Henry Fountain, science writer for the New York Times, covers engineering, materials, and other subjects at the intersection of science and everyday life.
In 1995, Fountain joined the Times as an editor on the national desk. He has also worked as an editor for the weekly technology section Circuits, the Week in Review and the special sections department, which covers environmental business, philanthropy, and other subjects.
He became a full-time reporter in 2009, after writing the Observatory column in Science Times and other articles on a part-time basis for the previous decade. Among other subjects, he has written about concrete, an elephant that thinks it’s a truck, jealous dogs, nuclear tourism, a building based on bubbles, poison ivy and climate change, arthritic cane toads and worm grunting.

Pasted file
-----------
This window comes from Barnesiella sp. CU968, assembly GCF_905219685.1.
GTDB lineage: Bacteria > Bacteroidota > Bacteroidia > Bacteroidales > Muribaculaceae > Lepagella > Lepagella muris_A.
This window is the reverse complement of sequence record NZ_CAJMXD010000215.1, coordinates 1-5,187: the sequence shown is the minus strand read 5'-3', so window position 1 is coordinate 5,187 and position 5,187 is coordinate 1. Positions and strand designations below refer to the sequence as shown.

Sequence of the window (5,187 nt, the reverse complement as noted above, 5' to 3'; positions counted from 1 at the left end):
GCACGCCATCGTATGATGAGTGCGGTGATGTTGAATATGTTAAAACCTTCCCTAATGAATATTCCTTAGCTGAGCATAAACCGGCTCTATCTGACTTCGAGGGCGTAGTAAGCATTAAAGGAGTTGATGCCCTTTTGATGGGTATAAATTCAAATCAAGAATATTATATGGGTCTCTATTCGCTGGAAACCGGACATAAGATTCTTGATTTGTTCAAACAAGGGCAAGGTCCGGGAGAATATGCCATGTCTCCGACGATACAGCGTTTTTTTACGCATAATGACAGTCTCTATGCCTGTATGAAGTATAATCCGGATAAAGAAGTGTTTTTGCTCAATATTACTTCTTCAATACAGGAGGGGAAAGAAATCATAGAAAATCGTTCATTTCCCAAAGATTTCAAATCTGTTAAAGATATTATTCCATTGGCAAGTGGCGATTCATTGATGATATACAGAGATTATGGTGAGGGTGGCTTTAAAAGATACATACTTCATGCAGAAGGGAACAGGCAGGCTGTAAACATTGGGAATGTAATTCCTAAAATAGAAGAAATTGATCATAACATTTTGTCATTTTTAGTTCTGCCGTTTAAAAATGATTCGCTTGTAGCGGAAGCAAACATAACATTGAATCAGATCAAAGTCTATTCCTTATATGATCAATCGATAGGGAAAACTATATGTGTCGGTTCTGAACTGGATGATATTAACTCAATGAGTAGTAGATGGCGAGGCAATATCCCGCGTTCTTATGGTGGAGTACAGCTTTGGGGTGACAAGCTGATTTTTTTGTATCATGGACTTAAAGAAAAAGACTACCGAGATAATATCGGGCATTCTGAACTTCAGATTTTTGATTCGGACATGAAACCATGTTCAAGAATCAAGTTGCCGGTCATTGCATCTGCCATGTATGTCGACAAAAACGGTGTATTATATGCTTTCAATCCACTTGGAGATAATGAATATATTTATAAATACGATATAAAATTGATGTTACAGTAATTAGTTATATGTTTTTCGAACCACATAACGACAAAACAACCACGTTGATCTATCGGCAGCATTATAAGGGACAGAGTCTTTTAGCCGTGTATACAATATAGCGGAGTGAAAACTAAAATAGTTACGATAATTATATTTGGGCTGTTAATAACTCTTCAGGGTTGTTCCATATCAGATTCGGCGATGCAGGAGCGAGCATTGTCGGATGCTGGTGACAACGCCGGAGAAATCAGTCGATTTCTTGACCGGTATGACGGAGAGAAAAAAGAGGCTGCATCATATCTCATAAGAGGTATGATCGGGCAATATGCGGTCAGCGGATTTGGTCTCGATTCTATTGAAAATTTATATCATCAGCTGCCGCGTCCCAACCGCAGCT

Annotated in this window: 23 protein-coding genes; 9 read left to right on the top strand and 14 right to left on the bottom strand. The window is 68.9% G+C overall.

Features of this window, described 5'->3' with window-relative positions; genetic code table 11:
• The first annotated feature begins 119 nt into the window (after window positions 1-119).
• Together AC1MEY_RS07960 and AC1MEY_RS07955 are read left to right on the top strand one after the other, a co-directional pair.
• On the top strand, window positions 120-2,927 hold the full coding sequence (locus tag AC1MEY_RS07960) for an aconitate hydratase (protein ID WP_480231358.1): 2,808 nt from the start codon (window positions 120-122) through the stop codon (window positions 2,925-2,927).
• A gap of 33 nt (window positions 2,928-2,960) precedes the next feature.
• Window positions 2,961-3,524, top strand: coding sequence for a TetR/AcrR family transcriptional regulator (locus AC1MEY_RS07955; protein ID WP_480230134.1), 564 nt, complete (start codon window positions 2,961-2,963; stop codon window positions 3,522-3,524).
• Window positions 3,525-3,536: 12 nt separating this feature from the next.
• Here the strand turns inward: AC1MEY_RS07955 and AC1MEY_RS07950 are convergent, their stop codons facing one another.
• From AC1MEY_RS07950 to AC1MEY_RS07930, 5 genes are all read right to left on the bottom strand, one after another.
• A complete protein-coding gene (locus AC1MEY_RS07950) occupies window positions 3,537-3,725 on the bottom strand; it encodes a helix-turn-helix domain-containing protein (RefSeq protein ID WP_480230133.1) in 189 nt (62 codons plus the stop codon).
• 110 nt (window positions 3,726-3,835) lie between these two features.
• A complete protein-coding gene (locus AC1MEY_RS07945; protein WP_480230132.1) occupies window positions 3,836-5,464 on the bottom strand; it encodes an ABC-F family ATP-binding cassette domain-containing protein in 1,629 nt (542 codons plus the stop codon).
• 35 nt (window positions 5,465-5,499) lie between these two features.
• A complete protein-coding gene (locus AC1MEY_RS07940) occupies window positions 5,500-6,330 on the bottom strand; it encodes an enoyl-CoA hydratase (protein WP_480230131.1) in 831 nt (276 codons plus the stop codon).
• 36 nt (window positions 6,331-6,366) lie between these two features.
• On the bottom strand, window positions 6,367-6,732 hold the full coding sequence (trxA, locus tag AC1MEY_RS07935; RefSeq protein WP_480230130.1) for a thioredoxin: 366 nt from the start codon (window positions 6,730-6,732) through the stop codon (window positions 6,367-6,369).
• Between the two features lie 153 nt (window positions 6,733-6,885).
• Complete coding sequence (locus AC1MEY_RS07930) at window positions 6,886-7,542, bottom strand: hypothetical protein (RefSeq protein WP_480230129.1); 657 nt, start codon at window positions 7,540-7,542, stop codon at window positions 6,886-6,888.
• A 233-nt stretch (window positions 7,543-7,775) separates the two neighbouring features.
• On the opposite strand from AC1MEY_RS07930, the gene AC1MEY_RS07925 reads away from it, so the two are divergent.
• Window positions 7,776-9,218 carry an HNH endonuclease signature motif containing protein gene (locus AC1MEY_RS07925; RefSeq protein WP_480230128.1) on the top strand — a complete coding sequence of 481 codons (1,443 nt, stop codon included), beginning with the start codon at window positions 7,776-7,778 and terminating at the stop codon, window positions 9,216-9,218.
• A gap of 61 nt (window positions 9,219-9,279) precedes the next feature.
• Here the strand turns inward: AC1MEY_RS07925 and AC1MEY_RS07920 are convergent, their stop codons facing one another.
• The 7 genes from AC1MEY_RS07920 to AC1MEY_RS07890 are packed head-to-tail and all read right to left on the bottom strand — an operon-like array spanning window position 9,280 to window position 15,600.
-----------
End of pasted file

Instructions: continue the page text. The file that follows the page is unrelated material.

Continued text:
Prior to joining the Times, Fountain was an editor at The International Herald Tribune (Paris) from 1990 to 1995 and at New York Newsday from 1988 to 1990. He also worked at The Bridgeport Post (Connecticut) as a feature writer and editor from 1985 to 1988 and at a chain of weekly papers in Fairfield County, Conn., from 1982 to 1985.
From 1978 until 1981, Fountain was an organizer with a community-owned cooperative supermarket in New Haven, Conn., where he made his start in journalism by producing a membership newsletter. His first job after college was as a teacher.
Fountain graduated from Yale University in 1976, with a major in architecture. He is married to Savannah Walker, an editor for the Times real estate section. They have one son and live in Pelham, N.Y.
Henry Fountain's participation in the 2013 Honors Institute Symposium is courtesy of the New York Times inCOLLEGE program.